Last week, while hiking in the Sandia Mountains, my blood sugar fell to really low levels. I would guess it was under 50. I became really shaky and weak and while walking a trail that was full of small rocks, called scree, I fell several times. My feet would shoot out from under me and I fell on my tailbone and lower back. The low blood sugar was caused by eating insufficient carbohydrates before and during the hike. Normally I carry a candy bar with me and some nuts but this day I brought only the nuts.
I was so weak I didn’t know if I could walk out. I had several miles of treacherous switchbacks to go. Making it worse was that I had my dogs with me and I knew that if called for help the ambulance wouldn’t allow me to bring the dogs with me. The dogs would probably end up in the pound. I was unwilling to put them through that experience.
I started to panic as I considered all these dire outcomes. Then I thought of what Elder Thadeus said, “Our life depends on the kind of thoughts we nurture.” My mind instantly cleared as I thought of all God’s promises in his Word. I rememered that he is always with me and the panic left. I was able to continue walking out. Although what should have been an hour and a half walk turned into a very painful 4 hours walk. I kept my head. I told myself that while it was extremely unpleasant to be so weak and fall so often, I could survive it. And I did. I offered my sufferings to Christ and thought about his thirst on the cross. Certainly my ordeal was nothing in comparison.
This experience made me think about having worked with a cognitive therapist in the past. The main idea of cognitive therapy seems intuitive: Thoughts precede emotions. So to heal the emotions change the thoughts. I never understood why this process didn’t seem particularly effective for me. Over time my thoughts got no less negative.
So why was I able to change my thoughts this time where I was unable to in the past using the tools of cognitive therapy? The key seems to be that without God, fear of the world and future events is pretty realistic. Only if there is a God who is intimately involved in my life can I trust that no matter what happens God is with me. Without the knowledge of God’s love and good will toward me changing my thinking is just a form of positive thinking with no basis in reality.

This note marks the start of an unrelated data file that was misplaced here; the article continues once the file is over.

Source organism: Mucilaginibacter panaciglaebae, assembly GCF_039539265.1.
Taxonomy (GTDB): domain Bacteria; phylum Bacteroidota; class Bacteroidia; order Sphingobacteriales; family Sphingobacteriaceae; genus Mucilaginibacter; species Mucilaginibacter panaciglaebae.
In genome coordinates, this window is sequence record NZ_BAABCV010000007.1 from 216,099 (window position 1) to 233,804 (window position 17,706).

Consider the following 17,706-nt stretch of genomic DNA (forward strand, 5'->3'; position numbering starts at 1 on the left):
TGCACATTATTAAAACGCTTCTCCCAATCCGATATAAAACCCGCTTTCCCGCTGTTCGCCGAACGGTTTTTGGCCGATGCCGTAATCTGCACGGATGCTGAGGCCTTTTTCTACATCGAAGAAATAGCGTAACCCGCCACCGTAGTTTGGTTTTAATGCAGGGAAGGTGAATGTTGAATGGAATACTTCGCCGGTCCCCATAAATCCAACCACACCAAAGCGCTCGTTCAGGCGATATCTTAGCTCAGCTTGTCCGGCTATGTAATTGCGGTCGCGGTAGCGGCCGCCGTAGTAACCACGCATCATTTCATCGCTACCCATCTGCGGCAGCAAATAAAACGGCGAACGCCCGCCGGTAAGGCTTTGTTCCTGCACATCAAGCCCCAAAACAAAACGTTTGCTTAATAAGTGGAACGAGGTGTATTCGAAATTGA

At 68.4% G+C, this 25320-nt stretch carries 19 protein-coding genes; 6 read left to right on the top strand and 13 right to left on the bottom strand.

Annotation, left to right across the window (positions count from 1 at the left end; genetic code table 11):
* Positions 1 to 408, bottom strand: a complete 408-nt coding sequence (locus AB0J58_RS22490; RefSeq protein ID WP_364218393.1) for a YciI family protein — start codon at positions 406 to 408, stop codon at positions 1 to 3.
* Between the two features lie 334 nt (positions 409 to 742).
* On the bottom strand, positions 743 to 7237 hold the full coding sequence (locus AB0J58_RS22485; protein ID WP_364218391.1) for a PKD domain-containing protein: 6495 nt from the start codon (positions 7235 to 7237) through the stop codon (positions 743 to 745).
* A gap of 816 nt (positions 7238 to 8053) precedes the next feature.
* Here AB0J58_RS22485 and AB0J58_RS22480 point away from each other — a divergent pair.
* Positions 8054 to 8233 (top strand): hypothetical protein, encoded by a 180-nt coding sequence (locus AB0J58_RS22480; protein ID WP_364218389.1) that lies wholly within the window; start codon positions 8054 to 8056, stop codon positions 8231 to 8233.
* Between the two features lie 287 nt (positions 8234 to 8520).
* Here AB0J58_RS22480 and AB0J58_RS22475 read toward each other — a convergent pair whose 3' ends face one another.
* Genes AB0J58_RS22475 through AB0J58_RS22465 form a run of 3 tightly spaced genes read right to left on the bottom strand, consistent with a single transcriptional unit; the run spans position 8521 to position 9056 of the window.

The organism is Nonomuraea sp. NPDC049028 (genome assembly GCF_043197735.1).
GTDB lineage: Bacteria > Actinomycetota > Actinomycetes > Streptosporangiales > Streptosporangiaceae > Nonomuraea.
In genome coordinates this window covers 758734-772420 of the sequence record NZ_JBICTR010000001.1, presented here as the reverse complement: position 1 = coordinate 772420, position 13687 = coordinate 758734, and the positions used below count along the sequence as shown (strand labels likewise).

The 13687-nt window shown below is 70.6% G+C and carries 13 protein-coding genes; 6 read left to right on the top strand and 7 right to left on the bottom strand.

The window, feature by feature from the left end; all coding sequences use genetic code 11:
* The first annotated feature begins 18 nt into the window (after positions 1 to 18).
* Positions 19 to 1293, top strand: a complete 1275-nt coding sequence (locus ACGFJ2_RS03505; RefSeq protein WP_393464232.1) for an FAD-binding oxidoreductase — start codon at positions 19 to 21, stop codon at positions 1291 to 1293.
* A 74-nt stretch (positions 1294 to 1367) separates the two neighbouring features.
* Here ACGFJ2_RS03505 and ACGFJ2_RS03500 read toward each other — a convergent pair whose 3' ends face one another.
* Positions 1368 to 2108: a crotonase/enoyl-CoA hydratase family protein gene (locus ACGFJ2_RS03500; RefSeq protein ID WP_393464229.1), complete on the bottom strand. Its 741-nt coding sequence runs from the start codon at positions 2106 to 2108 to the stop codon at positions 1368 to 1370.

I know that God works all things for the good of those who love him. It isn’t that bad things don’t happen to those who love God but knowing that no matter what happens God will use if for both my good and the good of others is what enables me to push on through. My experience in the woods was different because I knew God was with me.
Where cognitive therapy didn’t help, now I am able to turn my thoughts to the things of God. I turn to his word and to his promises and these change the negative emotions because they are founded in what God has said and promised. I believe it because whenever I trust his word and promises he comes through for me in a way I could never have foreseen. So it is reasonable to trust him because it is not presumption it is relying on his Word.
God has been teaching me that as I think so I will be. If I allow myself to feel defeated or fear the future my life becomes a boiling pot of confusion and I cannot focus my mind. If at the first moments of fear I turn my mind to the things of God then my mind calms down and lets me pray I am able to take a reasonable course of action that God gives to me.

Hiking in New Mexico – Correct Blog Address


Boo Is The Better Hiker

Sorry about the confusion. The addressof my new blog is http://www.newmexicohiking.wordpress.com
I created three blogs before I got this one set up properly. Used the address of one that didn’t work in my posting about the new blog.